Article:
Russia's Gazprom said Nov. 22 it would reduce gas supply entering Ukraine at the Sudzha entry point from Nov. 28 if an imbalance in volumes delivered via Ukraine to Moldova persists.
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Russian gas flows via Ukraine to customers in Europe and Moldova are currently only supplied via Sudzha at a rate of some 43 million cu m/d.
However, Gazprom said in a statement that the volume of gas supplied for transit to Moldova exceeds the physical volumes actually arriving in Moldova.
That implies that some gas meant for Moldova is being kept in Ukraine.
If the transit imbalance is maintained, Gazprom said it would begin reducing gas supply to the Sudzha entry point for transit through Ukraine from Nov. 28 "in the amount of the daily underdelivery."
Gazprom said Moldovagaz paid on Nov. 21 for part of its November supplies, and that the payment was for the supply of 25 million cu m of gas.
Moldova has struggled to pay for Russian gas imports in 2022 due to much higher prices, and Gazprom already reduced supplies to the country from October citing issues with Ukrainian transit at Sokhranivka.
Gazprom has also repeatedly threatened to halt gas exports to Moldova if importer Moldovagaz missed payment deadlines.
Gazprom said it also reserved the right to terminate the supply contract given that Moldovagaz had still not settled its historical debt to Gazprom.
Since October, Gazprom has only been supplying 5.7 million cu m/d of gas to Moldovagaz, well below the 8.1 million cu m/d that should be delivered according to the terms of their contract.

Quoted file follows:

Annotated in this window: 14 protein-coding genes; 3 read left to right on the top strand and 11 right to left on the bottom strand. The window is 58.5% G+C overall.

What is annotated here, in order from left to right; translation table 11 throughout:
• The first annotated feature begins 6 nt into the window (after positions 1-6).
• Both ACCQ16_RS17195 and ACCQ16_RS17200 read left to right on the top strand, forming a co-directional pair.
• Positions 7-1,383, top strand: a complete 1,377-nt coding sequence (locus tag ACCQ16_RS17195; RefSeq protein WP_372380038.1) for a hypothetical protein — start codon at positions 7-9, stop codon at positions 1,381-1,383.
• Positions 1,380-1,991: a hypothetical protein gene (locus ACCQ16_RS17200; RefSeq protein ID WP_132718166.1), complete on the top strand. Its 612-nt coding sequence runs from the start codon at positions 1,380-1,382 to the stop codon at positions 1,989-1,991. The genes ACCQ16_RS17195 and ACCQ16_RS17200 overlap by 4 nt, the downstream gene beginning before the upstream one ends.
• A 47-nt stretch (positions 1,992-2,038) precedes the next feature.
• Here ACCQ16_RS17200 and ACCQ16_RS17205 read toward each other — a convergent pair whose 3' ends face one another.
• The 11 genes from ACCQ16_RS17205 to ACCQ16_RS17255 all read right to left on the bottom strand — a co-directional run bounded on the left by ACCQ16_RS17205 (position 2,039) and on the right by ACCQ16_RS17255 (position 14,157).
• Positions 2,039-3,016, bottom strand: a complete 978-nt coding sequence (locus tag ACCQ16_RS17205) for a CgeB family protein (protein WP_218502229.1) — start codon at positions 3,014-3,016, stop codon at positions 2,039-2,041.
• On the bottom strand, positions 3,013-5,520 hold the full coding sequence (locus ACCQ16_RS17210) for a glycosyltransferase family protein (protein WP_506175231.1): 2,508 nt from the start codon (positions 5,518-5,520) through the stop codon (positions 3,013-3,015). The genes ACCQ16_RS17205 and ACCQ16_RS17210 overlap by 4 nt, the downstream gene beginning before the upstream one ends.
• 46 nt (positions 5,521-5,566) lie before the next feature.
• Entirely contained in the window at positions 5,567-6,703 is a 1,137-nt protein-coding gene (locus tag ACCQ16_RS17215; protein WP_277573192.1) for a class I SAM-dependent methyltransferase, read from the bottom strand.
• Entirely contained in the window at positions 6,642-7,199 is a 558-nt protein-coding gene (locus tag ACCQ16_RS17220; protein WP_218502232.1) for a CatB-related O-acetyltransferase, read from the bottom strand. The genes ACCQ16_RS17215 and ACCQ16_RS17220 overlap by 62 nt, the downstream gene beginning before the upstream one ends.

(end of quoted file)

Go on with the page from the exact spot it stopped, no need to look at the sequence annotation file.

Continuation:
To make up the shortfall, Moldova has held daily supply auctions, and Chisinau is also considering legal action against Gazprom for the undersupply.
Gazprom has said it had reduced the volume due to the force majeure on Russian gas deliveries via the Sokhranivka entry point on the border with Ukraine.
Moldova is a fairly significant buyer of gas, with imports of more than 3 Bcm/year.
The country's demand is divided between the Moldovan territory on the right bank of the Dniester of around 1.2 Bcm/year, and the separatist region of Trans-Dniester on the left bank (2.1 Bcm/year).
The Russian contract price is formulated according to a mixture of prices on the Dutch TTF hub and fuel oil prices.
In December 2021, it was just $450/1,000 cu m, but rose significantly over the summer to more than $1,500/1,000 cu m.
The price for Russian gas supplies in November is $821.58/1,000 cu m after spot European gas prices fell sharply since September.
Platts, part of S&P Global Commodity Insights, assessed the benchmark Dutch TTF month-ahead price Nov. 21 at Eur114.23/MWh, down from the record Eur319.98/MWh in late August.
In October 2021, Gazprom and Moldovagaz extended their long-term gas supply agreement for a further five years until September 2026.